[Update: Static fire and hop today] SpaceX prepares Starship SN11 for a 10km flight test

SpaceX’s 4th flight-ready Starship vehicle, SN11, is nearing the final phase of being ready to fly up to 10 km down at SpaceX’s private spaceport near Boca Chica, Texas. We could see the next flight of a Starship vehicle as soon as today.

Starship is SpaceX’s next-generation, fully reusable rocket that is being built with the company’s goal to make humans multi-planetary. It will be capable of launching and landing cargo and crew to support both NASA’s Artemis program as well as to Mars and even beyond. SpaceX hopes to achieve cheap, reliable, and rapid launches using the Starship vehicle and its booster Super Heavy.

Today SpaceX teams conducted SN11’s second static fire using all three of its Raptor engines just before 9 AM CDT. Like most events down in Boca Chica, there is no public confirmation if the test was a success or not. SpaceX teams conducted RCS test on Tuesday which is a good sign that the focus has been switched to flight preperations.

Starship SN11’s current flight readiness

While there are still no flight restrictions that would match a 10 km flight for Friday, March 26th there is an active flight restriction for the static fire. According to the Cameron County Judge, SpaceX will be attempting a second static fire following some repairs made to a problematic Raptor engine. The Judge also stated that they will attempt their 10 km high flight test as well today.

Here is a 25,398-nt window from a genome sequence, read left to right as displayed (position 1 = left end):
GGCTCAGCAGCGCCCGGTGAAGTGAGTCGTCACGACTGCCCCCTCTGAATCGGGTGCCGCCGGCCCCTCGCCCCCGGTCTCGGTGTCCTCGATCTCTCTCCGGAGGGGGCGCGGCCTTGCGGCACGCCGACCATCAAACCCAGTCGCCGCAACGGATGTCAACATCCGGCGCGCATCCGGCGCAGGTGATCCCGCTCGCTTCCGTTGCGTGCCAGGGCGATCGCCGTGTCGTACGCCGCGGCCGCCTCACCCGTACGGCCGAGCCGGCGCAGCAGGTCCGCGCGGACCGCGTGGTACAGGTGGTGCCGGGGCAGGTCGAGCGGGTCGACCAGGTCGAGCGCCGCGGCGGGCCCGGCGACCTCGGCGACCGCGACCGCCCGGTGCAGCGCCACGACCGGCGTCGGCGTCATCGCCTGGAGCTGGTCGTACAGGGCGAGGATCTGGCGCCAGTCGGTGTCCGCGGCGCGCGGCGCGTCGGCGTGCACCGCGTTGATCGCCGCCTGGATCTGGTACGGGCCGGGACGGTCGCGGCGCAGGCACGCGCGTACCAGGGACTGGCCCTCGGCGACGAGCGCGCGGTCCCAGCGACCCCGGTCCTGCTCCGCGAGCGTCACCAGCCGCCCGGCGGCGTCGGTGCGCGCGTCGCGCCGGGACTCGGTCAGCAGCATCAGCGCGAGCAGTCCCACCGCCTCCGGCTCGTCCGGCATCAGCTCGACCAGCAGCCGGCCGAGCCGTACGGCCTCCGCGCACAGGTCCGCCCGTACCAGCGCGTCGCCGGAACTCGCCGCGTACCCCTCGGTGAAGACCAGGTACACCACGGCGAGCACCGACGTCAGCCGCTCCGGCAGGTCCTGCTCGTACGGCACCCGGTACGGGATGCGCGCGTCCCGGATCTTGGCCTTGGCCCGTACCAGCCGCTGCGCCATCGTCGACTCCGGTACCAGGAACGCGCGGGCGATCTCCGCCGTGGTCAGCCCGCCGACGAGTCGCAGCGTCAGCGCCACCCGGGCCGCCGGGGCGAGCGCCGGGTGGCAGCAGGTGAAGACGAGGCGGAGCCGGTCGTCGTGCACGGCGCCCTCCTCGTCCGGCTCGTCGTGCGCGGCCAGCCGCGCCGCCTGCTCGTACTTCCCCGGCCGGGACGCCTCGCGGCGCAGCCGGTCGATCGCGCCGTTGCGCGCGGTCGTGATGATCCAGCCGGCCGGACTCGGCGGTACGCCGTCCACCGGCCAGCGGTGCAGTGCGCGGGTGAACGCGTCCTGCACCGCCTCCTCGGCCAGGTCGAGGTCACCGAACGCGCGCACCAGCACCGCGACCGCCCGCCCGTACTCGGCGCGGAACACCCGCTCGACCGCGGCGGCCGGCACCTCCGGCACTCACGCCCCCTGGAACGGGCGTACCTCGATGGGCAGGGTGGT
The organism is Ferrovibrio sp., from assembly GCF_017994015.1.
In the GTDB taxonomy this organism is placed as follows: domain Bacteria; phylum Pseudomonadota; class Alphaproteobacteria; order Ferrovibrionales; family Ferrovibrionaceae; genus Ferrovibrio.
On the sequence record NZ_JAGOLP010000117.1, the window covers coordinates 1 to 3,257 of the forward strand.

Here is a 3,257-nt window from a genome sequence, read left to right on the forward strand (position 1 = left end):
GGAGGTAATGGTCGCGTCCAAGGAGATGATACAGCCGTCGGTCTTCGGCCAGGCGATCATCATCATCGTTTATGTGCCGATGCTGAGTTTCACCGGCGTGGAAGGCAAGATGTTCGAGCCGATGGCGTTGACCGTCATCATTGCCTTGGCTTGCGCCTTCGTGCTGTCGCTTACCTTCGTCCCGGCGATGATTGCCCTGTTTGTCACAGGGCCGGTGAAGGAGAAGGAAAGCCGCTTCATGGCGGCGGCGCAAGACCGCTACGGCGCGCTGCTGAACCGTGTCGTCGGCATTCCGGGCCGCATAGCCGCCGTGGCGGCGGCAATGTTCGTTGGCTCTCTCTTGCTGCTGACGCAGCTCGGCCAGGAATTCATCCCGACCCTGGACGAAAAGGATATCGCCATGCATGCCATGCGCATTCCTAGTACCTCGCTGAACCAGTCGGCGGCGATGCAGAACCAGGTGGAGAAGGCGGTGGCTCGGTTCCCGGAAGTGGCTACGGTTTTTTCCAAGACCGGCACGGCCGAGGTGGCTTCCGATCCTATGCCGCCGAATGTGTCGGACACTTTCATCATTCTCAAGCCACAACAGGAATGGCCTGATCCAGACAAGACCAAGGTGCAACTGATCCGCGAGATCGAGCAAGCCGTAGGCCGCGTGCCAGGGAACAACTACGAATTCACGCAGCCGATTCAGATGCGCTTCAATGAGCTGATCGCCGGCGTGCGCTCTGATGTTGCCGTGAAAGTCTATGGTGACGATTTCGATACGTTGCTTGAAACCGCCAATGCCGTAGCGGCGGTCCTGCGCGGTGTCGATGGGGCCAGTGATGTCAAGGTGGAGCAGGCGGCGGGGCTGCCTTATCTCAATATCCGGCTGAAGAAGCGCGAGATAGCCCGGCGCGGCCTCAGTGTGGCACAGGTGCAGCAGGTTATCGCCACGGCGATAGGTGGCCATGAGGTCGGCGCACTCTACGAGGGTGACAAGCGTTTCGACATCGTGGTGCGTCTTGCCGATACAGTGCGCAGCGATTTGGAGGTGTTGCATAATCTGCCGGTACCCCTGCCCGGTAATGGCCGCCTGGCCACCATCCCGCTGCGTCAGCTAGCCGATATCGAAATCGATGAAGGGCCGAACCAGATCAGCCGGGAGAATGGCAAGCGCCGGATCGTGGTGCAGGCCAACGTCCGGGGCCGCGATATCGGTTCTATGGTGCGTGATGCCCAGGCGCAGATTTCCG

Last time we saw a plan this ambitious was the triple static fire a few months back with Starship SN9. SpaceX will have from 7 AM local to 7:30 PM local to conduct both of these tests before the roads will be reopened.

What to expect from SN11’s flight

SpaceX’s previous Starship vehicle, SN10, conducted a similar flight up to 10 km just like the two vehicles before it, SN8 and SN9, did too. It tested for the first time a new flip and landing procedure where it lit all three Raptor engines to flip the vehicle vertical during descent then turned off two of them for the final landing attempt. While Starship SN10’s landing did bring the first verticle touchdown of Starship, it still didn’t work perfectly, causing damage to the vehicle causing it to later explode on the launch pad before it could be safed.

Aftermath of SN10’s flight and RUD. Taken by Austin Barnard for Space Explored

For Starship SN11, changes could have been made to the root of the issue which was the helium gas pressurizing the header tanks, these are smaller fuel tanks that are only used for landing. SpaceX CEO Elon Musk mentioned that it was a fix from Starship SN8 that wasn’t perfect and needed to fixed down the road and it turns out that fix needed to come sooner rather than later.

The goal remains the same as all the other flights, gather flight data. This is still a test flight of an experimental vehicle and anything is possible and just because previous parts of the flight went fine before doesn’t mean they will go right this time. The ongoing mission down in Boca Chica is to learn how to build and fly Starship to eventually make it fully operational in the future.


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